Ramirez's fantasy value has taken a hit this offseason due to the recurring knee injuries he experienced last season. But, when healthy, ARam hit .283-.370-.461 with 12 home runs, 43 runs and 49 RBI in just 93 games and 351 plate appearances. For the period 2010-2012, he averaged 26 home runs and 93 RBI, and he is a notoriously hot second half hitter.
His current ADP, according to NFBC, is 154.37, so he is being drafted in the 10th round of 15 team NFBC leagues. Conversely, Diamondbacks third baseman Martin Prado (ADP of 102.47) and Orioles third baseman Manny Machado (ADP of 112.44) are being drafted three rounds ahead of Ramirez. Let others grab Prado and Machado in the seventh or eight rounds and get better value with Ramirez in the tenth.
Frazier put up similar counting stats in 2013 as compared to his 2012 season, but the problem is that he played in 22 more games, and also saw a drop in his batting average of nearly 40 points into fringe useful range. If you look at some of his secondary numbers, you see improvements in strikeout rate, walk rate, swinging strike %, and OSwing%, all of which point to a slight improvement in his eye that didn't really translate to the performance this year. I think he still ends up around 20 home runs, as he has each of the past two years, but moves back into the .270 range for his batting average.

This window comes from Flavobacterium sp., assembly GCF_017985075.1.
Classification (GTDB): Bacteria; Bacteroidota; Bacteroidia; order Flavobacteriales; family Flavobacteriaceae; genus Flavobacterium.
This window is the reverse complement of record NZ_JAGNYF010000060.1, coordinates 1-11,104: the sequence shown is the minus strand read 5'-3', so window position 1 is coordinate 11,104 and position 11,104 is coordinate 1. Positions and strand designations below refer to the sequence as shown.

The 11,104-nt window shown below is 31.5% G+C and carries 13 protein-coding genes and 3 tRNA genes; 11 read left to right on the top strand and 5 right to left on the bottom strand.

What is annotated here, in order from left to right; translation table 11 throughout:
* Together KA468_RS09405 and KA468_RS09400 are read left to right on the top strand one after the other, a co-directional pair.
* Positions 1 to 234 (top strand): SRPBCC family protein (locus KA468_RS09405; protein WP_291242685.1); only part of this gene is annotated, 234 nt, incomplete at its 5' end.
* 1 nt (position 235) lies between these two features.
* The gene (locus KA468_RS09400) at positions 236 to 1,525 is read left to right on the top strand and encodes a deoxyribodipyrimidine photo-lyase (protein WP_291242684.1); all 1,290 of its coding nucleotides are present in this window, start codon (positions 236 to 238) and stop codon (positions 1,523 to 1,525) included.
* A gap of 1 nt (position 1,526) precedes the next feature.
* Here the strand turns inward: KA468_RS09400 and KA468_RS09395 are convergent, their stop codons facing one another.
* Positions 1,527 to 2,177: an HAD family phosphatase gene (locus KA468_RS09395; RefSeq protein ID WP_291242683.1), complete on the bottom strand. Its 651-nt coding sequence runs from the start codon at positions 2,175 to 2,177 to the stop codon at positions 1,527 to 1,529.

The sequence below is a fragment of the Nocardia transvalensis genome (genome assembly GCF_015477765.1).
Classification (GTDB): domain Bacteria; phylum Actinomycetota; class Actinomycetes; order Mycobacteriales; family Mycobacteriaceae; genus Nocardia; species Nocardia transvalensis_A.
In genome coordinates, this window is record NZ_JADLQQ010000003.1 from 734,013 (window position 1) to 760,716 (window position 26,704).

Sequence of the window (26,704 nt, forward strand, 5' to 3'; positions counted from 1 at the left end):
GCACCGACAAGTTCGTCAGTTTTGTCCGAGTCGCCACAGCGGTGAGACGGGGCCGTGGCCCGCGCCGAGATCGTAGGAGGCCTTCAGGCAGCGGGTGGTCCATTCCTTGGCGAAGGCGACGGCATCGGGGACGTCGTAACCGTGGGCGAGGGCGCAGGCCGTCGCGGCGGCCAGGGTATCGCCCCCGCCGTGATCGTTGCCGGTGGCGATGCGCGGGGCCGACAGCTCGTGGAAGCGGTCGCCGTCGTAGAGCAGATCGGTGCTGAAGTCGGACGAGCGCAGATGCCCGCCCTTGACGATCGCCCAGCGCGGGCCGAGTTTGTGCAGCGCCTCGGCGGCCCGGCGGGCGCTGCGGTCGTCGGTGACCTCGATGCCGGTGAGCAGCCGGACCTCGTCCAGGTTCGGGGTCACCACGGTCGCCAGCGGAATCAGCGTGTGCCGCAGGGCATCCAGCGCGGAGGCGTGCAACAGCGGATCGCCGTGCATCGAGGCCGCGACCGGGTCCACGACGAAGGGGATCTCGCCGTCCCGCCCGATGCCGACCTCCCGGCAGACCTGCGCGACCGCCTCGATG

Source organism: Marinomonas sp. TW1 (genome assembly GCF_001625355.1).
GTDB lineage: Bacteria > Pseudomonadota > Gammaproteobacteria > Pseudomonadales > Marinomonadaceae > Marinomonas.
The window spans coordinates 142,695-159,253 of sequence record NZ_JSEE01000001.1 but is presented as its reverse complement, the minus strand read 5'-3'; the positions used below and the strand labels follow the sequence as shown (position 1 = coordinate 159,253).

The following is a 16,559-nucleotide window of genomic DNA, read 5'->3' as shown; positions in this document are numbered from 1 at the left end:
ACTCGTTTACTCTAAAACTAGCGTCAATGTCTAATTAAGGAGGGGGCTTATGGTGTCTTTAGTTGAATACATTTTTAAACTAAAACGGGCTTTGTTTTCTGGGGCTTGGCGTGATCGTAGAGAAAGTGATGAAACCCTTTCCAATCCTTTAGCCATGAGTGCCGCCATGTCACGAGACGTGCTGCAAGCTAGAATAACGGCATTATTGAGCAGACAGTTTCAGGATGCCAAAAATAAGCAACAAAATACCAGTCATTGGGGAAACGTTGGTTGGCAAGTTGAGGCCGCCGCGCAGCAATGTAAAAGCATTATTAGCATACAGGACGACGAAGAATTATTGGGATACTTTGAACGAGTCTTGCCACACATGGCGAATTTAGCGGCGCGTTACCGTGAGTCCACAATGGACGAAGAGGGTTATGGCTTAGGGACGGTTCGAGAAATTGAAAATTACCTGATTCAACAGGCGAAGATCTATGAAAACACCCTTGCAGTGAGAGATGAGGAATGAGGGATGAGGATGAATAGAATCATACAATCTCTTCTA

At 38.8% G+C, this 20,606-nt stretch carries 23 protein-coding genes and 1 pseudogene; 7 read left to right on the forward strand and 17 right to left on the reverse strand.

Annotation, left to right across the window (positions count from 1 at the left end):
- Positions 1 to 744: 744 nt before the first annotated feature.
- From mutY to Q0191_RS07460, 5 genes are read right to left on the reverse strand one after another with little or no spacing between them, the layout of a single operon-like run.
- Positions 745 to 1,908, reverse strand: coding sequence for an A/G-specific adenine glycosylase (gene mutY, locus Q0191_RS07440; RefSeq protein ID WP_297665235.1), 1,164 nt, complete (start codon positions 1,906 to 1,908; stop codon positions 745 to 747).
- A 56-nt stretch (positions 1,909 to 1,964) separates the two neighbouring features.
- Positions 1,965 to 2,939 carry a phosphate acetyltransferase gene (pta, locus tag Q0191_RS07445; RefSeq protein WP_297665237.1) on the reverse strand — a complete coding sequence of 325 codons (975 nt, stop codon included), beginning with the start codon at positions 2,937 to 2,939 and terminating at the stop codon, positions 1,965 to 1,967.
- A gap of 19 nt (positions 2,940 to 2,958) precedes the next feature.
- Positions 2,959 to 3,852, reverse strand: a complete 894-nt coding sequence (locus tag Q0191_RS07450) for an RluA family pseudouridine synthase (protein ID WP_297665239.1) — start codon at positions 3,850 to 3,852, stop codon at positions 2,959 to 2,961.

Sandoval's 2013 numbers don't jump off the page at you (.278/14/79), but with an offseason regimen that saw him drop a significant amount of weight, the Giants third baseman could once again post elite numbers. Sandoval has certainly shown that he is capable of being a top-ranked third baseman in the majors, particularly when healthy (and in good shape). He has posted a batting average north of .300 in three of his six seasons, and with a career-high of 25 home runs, he possesses the potential to hit around 20 long balls in 2014. Don't forget, Sandoval will also hit behind Brandon Belt, Buster Posey and Hunter Pence this season. He'll have plenty of RBI opportunities, and if he reaches his potential, he could be one of the top third basemen in the National League.